The challenges our industry faces are almost too numerous to count. However, through collaboration, we can share ideas and expertise in an effort to devise strategies and approaches for managing the risks emerging in this new digital era. As RSA President Rohit Ghai said during his RSA Conference 2019 keynote, “cybersecurity is a team sport.”
To that end, I was honored to represent RSA at Cybereason’s Operation Blackout, an industry-driven, virtual tabletop exercise that brought together leaders from the public and private sectors to review and illustrate the threats to election security. Collaborative efforts, like Operation Blackout, are essential for helping address some of the greatest threats and challenges of our time.
Borrowing a page from the role-playing manuals of old, it ran as a tabletop exercise with 4 teams: red for attackers, blue for defenders, green for observers and white for game control and adjudication. With over 50 people in attendance -- from local universities in Boston, City and State officials in Massachusetts, Federal agencies and private companies -- we were all reminded of how powerful the defenders can be when united.
Some of the takeaways and learnings from the experience include:
- Specifics on communication around using media, channels and the community;
- Establishing go-to relationships with other government agencies;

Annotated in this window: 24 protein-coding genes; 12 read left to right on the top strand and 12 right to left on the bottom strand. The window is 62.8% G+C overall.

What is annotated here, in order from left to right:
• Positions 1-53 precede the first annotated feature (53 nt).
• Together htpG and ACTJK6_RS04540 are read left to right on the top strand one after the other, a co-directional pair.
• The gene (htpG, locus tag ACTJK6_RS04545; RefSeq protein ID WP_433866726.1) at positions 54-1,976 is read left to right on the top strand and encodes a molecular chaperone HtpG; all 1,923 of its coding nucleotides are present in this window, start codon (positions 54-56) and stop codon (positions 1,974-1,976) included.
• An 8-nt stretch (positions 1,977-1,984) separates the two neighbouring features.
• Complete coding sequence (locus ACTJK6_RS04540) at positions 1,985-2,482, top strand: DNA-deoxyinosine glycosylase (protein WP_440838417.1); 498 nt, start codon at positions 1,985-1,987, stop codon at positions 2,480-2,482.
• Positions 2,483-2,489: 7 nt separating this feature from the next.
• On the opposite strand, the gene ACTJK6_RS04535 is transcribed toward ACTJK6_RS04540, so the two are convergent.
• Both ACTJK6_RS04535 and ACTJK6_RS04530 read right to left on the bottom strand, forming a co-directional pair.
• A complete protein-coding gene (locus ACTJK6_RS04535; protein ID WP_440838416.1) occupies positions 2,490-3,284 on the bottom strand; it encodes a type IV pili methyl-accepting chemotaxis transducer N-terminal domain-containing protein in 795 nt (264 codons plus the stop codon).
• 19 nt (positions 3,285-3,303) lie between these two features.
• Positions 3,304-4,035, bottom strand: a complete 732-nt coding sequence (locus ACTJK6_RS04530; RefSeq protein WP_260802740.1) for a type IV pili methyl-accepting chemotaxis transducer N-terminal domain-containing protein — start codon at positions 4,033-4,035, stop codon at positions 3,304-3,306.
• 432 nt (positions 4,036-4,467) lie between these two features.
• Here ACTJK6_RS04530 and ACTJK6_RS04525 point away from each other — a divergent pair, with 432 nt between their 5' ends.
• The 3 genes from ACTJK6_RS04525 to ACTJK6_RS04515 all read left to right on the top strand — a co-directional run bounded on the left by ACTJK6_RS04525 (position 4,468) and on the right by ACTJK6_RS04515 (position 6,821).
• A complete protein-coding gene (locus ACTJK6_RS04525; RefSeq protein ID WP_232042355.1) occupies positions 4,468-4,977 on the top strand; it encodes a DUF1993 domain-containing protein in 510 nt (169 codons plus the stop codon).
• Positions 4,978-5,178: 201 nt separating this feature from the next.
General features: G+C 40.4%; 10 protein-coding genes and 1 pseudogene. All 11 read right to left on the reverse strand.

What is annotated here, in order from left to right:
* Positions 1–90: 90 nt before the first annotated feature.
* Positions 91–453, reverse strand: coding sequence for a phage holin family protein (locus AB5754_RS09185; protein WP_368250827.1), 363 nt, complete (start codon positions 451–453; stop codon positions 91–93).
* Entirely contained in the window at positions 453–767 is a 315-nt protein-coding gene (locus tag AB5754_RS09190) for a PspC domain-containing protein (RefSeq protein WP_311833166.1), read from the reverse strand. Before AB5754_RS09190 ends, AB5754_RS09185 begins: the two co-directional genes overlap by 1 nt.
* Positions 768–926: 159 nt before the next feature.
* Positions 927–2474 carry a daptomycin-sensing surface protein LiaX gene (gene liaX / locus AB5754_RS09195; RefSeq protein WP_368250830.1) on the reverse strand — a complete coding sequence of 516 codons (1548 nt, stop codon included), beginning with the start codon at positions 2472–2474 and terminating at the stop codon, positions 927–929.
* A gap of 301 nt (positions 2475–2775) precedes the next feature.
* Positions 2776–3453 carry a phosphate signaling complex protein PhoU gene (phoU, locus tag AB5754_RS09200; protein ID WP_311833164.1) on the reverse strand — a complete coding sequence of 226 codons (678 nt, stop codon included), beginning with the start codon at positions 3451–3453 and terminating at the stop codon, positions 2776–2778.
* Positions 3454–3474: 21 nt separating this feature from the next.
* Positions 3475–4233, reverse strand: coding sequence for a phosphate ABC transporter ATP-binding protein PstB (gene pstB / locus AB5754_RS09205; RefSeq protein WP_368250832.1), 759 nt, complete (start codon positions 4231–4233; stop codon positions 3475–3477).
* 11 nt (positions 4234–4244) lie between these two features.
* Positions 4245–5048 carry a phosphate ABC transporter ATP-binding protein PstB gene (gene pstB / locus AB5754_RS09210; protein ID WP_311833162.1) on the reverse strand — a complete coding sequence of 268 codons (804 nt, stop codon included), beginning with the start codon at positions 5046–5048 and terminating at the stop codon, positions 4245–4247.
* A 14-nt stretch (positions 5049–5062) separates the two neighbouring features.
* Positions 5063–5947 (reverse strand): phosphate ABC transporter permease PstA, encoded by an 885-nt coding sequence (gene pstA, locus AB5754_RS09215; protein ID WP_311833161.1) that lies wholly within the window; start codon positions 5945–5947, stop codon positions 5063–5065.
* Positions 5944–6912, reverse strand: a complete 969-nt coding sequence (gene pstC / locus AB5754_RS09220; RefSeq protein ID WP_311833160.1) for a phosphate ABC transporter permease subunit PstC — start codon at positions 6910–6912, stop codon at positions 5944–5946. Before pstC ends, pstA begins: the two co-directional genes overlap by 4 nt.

- Developing playbooks;
- Coordinating with the private sector
Tabletop Exercises Remain a Tried-and-True Risk Management Tactic
Pioneered in its modern form in the 19th century by the Prussian army as kriegsspiel, and popularized by hobbyist tabletop gaming like Dungeons and Dragons, tabletop simulation remains a critical risk management exercise.
Given that peacetime is the time to prepare for the next conflict, there is no substitute for tabletop exercises. Remember, it's critical to include cross-organizational functions in these exercises. Together, every side has an opportunity to learn, collaborate and determine what role it plays in the mitigation of business risk.
Tabletops are used everywhere today: from business school to sales training to think tanks and project management. The best tabletop exercises enable immersion and fool the brain into thinking that what is happening is real, and then open the doors to analysis, learning and improvement.
The application for tabletop exercises extend beyond election security. They should be used by every organization in every industry that wants to prepare for future business challenges. That can range from risk management to vulnerability management or just testing operational resiliency.
Reflecting on the Role of Tabletop Exercises for Election Security
Weeks away from the 2020 Presidential Election, it's important, yet worrisome, to remember: it doesn’t take a large budget to create havoc. Yet, tabletop exercises can help get us ready.
Despite the efforts of Operation Blackout, there's more that needs to be done. The template isn't proprietary, and this type of exercise is essential to help state and local governments get safety right. It will help ensure that we establish the type of election we want; not the type of election the adversary wants.